Chapter 3: Hierarchy
3-10: Copying Cells Between Libraries

In general, different libraries are completely separate collections of cells that do not relate. For example, two cells in different libraries can have the same name without being the same size or having the same content. Although a cell from one library can be used as an instance in another, this causes the two libraries to be linked together. It may be simpler to copy the cells from one library to another, thus allowing a single library to contain the entire design.

A simple way to copy cells from one library to another is to drag them in the Explorer window (see Section 4-5-2).

A more powerful method is the Cross-Library Copy... command (in menu Cell). This command provides a dialog for copying cells between libraries. The left and right columns show the contents of two different libraries (and the pulldowns above each column let you select the two libraries that you want to see).
Figure 3.5

When there is a cell with the same name in both libraries, the system compares them to determine which is newer. If you check "Date and content" (and then "Compare" to do comparison again) Electric will compare the actual contents of cells when determining their equality. Unchecking "Examine quietly" will cause the system to describe differences found during comparison.

By choosing one or more cells in the right-hand library and clicking "<< Copy", those cells are copied into the left-hand library. The "Copy >>" button does the reverse. If "Delete after copy" is checked, the buttons change to "<< Move" and "Move >>".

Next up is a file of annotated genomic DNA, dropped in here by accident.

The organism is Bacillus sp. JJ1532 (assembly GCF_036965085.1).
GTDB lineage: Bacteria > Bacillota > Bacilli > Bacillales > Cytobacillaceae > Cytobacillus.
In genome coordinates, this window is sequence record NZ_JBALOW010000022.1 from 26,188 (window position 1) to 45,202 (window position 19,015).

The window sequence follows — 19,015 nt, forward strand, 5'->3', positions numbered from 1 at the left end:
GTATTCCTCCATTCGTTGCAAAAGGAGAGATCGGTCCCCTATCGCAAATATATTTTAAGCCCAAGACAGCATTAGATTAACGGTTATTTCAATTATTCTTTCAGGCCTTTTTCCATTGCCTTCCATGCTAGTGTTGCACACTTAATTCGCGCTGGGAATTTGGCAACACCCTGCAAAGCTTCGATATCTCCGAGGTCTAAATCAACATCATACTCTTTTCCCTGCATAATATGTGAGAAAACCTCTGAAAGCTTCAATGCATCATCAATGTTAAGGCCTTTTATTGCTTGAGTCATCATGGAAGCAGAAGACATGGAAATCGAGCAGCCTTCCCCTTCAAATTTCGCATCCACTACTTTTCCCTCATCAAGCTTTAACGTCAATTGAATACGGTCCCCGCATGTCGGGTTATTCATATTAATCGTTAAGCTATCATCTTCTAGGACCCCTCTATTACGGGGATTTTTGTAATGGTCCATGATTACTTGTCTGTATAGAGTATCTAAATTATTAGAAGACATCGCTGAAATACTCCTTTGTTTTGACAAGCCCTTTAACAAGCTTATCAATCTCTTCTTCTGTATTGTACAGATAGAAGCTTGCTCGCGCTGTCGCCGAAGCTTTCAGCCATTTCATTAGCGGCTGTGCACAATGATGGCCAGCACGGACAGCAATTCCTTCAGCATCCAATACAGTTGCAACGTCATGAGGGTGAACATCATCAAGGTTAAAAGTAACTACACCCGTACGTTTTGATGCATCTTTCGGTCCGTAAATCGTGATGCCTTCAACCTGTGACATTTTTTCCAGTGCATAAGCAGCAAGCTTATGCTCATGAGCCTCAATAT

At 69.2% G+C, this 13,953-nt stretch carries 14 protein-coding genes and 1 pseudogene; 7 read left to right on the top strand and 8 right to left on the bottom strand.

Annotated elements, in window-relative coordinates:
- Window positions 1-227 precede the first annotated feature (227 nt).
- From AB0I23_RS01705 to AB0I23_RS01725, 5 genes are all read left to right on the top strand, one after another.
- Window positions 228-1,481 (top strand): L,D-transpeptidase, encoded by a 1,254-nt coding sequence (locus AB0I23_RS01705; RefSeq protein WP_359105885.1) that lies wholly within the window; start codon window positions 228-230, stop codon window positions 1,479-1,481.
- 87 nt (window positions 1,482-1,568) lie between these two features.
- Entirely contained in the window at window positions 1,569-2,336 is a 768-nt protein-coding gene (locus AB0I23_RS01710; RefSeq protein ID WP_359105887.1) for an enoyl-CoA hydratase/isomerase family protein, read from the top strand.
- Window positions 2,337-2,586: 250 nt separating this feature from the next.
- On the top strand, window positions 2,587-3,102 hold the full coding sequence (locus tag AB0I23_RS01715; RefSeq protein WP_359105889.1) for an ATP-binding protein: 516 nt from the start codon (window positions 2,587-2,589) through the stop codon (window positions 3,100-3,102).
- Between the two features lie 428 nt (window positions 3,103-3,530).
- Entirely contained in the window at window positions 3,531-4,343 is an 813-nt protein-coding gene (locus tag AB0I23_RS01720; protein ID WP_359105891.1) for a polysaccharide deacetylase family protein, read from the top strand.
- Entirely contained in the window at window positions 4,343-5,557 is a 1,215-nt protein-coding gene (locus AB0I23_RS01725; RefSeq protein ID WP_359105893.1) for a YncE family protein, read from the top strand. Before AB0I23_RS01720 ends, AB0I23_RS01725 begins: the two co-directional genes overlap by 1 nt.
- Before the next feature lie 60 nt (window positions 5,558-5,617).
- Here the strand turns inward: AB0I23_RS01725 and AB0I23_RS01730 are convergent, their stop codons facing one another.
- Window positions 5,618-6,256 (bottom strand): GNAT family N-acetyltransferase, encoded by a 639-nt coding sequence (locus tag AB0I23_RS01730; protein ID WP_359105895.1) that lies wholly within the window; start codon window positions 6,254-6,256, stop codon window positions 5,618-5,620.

The system can be requested to copy additional cells that relate to the selected one. By checking "Copy subcells", all subcells of the copied cell are also transferred. By checking "Copy all related views", all related views (icon, schematic, layout, etc.) are also transferred. Note that if "Copy all related views" is off but you want to "Copy subcells", it still copies related views in a limited fashion (i.e. schematics and icons are copied together).

When there is a reference to an instance inside of a copied cell, and that instance already exists in the destination library, there are many ways to handle the transfer. For example, library "Frank" has cell "A" which has, inside of it, an instance of cell "B" ("B" is also in library "Frank"). You want to copy cell "A" to library "Tom", but there is already a cell called "B" in library "Tom". These things may happen:

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